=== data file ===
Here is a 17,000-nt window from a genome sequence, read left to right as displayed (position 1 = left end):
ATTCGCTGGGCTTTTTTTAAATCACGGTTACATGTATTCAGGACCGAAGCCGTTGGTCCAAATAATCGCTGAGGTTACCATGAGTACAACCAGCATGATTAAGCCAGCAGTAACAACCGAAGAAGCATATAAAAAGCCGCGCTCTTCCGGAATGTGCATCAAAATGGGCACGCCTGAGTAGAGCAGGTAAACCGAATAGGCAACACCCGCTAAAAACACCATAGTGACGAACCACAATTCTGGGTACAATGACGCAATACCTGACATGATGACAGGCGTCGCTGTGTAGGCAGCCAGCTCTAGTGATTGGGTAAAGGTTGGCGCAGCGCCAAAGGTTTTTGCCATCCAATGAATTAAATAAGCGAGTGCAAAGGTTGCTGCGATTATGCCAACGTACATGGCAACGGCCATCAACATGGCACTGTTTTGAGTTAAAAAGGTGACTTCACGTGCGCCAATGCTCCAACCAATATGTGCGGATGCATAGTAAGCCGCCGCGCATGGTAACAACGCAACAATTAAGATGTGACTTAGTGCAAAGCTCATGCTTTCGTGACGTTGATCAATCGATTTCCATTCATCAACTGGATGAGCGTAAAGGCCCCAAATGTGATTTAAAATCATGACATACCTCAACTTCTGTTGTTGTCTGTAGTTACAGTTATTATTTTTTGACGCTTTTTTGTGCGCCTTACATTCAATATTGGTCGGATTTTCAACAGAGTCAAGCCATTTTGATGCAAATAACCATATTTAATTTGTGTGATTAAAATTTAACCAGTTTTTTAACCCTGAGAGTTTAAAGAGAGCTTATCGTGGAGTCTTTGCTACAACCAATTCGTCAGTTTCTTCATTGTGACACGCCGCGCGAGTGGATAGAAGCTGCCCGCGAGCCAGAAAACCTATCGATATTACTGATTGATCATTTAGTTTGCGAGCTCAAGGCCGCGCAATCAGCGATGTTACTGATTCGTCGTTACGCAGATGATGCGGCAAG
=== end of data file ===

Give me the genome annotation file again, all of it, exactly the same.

Here is a 17,000-nt window from a genome sequence, read left to right as displayed (position 1 = left end):
ATTCGCTGGGCTTTTTTTAAATCACGGTTACATGTATTCAGGACCGAAGCCGTTGGTCCAAATAATCGCTGAGGTTACCATGAGTACAACCAGCATGATTAAGCCAGCAGTAACAACCGAAGAAGCATATAAAAAGCCGCGCTCTTCCGGAATGTGCATCAAAATGGGCACGCCTGAGTAGAGCAGGTAAACCGAATAGGCAACACCCGCTAAAAACACCATAGTGACGAACCACAATTCTGGGTACAATGACGCAATACCTGACATGATGACAGGCGTCGCTGTGTAGGCAGCCAGCTCTAGTGATTGGGTAAAGGTTGGCGCAGCGCCAAAGGTTTTTGCCATCCAATGAATTAAATAAGCGAGTGCAAAGGTTGCTGCGATTATGCCAACGTACATGGCAACGGCCATCAACATGGCACTGTTTTGAGTTAAAAAGGTGACTTCACGTGCGCCAATGCTCCAACCAATATGTGCGGATGCATAGTAAGCCGCCGCGCATGGTAACAACGCAACAATTAAGATGTGACTTAGTGCAAAGCTCATGCTTTCGTGACGTTGATCAATCGATTTCCATTCATCAACTGGATGAGCGTAAAGGCCCCAAATGTGATTTAAAATCATGACATACCTCAACTTCTGTTGTTGTCTGTAGTTACAGTTATTATTTTTTGACGCTTTTTTGTGCGCCTTACATTCAATATTGGTCGGATTTTCAACAGAGTCAAGCCATTTTGATGCAAATAACCATATTTAATTTGTGTGATTAAAATTTAACCAGTTTTTTAACCCTGAGAGTTTAAAGAGAGCTTATCGTGGAGTCTTTGCTACAACCAATTCGTCAGTTTCTTCATTGTGACACGCCGCGCGAGTGGATAGAAGCTGCCCGCGAGCCAGAAAACCTATCGATATTACTGATTGATCATTTAGTTTGCGAGCTCAAGGCCGCGCAATCAGCGATGTTACTGATTCGTCGTTACGCAGATGATGCGGCAAG